Judge: Sinclair can remove ‘Dino’ from Mancos site



The juxtaposition of Sinclair’s trademark “Dino” sign with banners warning of toxic contamination
at a former convenience store west of Mancos was the subject of a hearing in District Court in

Dino, the endearing baby dinosaur that has long been the Jurassic-era promoter of Sinclair gasoline, may soon disappear from one of Montezuma County’s most notorious landmarks.

Visiting District Judge David Lass ruled May 15 that the Sinclair sign is the personal property of the parent company, rejecting arguments by the property owners, Ray and Sandra McCarty, that it belongs to them.

Perched atop the towering canopy of a defunct convenience store on U.S. Highway 160 near Mesa Verde National Park, the diminutive green sauropod on the “Sinclair” sign presently overlooks another, bright orange billboard adorned with skull-and crossbones flags that declares the area a “Massive petroleum spill/toxic site.”

Yet another billboard states, “This toxic mess is brought to you by the state of Colorado.” Other grim messages are scattered around the property as well.

McCarty, who posted the dire warnings in recent years to call attention to the dilapidated structure, has been engaged in a lengthy legal battle over what he maintains is widespread property damage that occurred after the store closed in 2004.

He claims that “thousands of gallons” of fuel were spilled during an inept tank removal process in 2006, according to a 2013 Cortez Journal article, and that the resultant groundwater contamination was then exacerbated by an effort to measure its extent.

But this was disputed — as was the amount of any pollution that may have occurred — by Souter, Miller and Associates, an engineering firm hired by Fraley and Company, at the time the local Sinclair distributor. McCarty also accused the engineering firm of trespassing on his land to drill numerous test wells.

In 2012, McCarty, represented by attorney James Preston, unsuccessfully sought $1.7 million in damages from SMA, but was awarded just $1 by a federal court jury. The jury decided that the firm did trespass, since no written permission to do the work was given by McCarty, but was not convinced he suffered extensive financial loss or that great environmental damage had resulted from the drilling. Other serpentine legal maneuvers involving the extent of alleged damage continue, however, with McCarty representing himself and his wife.

The contentious property owner has also rejected a state regulatory agency’s proposed plan of correction, which would be done without cost to him, and denied further access to the property.

McCarty delivered a protracted presentation to the Montezuma County Commission last year during which he charged that the contamination had caused his daughter to become seriously ill and rendered the property worthless.

In an effort to disassociate itself from the flap, Sinclair argued in court in May that the proximity of its sign to those erected by McCarty causes passing motorists to form a negative impression of the company, thus harming the brand.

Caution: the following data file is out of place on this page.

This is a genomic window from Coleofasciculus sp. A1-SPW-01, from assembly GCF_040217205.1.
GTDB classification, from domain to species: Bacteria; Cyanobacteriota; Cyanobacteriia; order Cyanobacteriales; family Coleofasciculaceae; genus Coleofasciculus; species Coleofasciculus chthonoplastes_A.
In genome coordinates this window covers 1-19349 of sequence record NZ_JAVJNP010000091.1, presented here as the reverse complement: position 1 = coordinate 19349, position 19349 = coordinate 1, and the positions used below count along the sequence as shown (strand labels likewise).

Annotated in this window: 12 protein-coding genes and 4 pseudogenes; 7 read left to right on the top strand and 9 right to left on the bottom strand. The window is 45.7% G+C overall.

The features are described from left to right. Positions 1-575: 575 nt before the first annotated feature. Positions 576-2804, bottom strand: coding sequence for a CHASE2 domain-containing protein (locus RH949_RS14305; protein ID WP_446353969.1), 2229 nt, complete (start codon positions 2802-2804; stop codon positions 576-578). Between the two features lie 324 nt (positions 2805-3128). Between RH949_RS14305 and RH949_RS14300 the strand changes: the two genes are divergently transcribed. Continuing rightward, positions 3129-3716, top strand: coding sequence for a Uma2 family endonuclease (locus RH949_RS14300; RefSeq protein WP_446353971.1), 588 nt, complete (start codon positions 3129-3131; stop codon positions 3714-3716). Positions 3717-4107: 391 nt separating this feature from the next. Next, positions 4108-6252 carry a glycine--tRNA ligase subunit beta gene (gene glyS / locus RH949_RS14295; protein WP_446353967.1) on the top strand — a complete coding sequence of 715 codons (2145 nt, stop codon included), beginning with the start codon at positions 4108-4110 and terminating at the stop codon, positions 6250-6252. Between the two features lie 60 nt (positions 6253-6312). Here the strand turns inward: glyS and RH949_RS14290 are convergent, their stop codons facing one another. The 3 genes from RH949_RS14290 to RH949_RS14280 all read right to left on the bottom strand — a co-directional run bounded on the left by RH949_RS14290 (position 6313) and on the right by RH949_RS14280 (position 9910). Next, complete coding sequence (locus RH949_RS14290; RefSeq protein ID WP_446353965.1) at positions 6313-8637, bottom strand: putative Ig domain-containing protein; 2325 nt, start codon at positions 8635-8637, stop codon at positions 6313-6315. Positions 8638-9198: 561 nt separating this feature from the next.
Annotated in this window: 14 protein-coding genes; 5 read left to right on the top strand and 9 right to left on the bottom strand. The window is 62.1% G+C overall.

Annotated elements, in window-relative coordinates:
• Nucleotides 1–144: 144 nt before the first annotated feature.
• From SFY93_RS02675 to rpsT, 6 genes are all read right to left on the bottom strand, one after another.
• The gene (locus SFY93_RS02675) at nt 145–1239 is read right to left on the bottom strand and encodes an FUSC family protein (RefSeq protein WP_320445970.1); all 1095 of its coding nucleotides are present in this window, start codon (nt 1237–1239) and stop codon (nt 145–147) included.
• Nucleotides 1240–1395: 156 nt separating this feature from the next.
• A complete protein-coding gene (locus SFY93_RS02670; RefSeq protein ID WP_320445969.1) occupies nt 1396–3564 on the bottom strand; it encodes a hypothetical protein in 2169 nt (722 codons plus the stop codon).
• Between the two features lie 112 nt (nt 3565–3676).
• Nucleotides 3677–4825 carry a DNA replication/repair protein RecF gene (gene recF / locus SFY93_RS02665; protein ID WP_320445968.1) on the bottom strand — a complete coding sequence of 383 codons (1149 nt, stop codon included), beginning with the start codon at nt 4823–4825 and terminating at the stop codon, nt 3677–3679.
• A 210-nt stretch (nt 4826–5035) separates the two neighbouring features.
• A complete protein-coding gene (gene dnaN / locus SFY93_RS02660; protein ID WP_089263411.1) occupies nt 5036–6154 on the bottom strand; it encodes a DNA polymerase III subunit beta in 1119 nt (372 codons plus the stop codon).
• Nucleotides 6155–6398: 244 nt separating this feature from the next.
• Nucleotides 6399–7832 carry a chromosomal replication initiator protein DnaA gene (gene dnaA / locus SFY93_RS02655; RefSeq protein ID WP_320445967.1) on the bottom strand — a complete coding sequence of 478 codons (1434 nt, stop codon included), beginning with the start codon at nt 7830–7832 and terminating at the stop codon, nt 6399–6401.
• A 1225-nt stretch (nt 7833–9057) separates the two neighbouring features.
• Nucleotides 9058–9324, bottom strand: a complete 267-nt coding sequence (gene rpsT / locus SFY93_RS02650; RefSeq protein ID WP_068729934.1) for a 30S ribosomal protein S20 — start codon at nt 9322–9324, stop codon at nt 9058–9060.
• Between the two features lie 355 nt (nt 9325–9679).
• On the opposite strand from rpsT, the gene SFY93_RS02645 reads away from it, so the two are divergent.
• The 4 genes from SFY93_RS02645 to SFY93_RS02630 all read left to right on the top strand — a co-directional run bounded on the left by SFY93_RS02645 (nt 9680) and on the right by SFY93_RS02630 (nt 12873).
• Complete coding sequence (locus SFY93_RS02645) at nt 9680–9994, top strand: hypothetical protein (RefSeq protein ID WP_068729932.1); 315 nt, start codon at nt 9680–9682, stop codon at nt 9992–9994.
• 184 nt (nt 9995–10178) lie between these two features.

Lynn Hart, a company vice president, said his duties include monitoring the familiar silhouette to see that it isn’t disparaged or exploited.

“It’s all about the trademark – the green-colored dinosaur,” Hunt said. “We’re concerned about the juxtaposition of the two [signs].

“I’m sure people are perplexed — ‘Does Sinclair have anything to do with the skull and crossbones?’ We believe Sinclair has been damaged.”

It is standard practice for Sinclair to retrieve its signs when a location goes out of business, he said, and dealers are never allowed to retain them.

“This is one in a million – I’ve never seen anything like this.”

But McCarty responded that the sign, which has been on his property for 21 years, belongs to him. He argued that if the sign was considered the property of Sinclair, the company should compensate him for two decades of advertising.

He also tried to offer into evidence eBay listings of other antique Sinclair memorabilia for sale, maintaining that for the company to try to reclaim the sign at this point would be like the owner of a Red Ryder B-B gun being asked by sidekick Little Beaver to give it back, or Budweiser asking for its empty beer cans to be returned.

Although obviously amused, Lass rejected this argument and warned McCarty repeatedly to focus on the matter at issue: to whom this particular sign belongs.

Following the testimony, Lass issued a preliminary ruling giving Sinclair Corporation, as owner of the trademark, permission to remove its personal property – i.e., the sheet-metal Sinclair banner wrapped around the canopy. Lass said the company would need to reach an agreement with the Montezuma County Sheriff ’s Office and, most likely, a contractor to do the actual work.

McCarty was given 10 days to respond to the ruling and filed an answer May 22 that maintained the statute of limitations on recovering the property has expired, and requesting a jury trial on the matter.

From June 2015.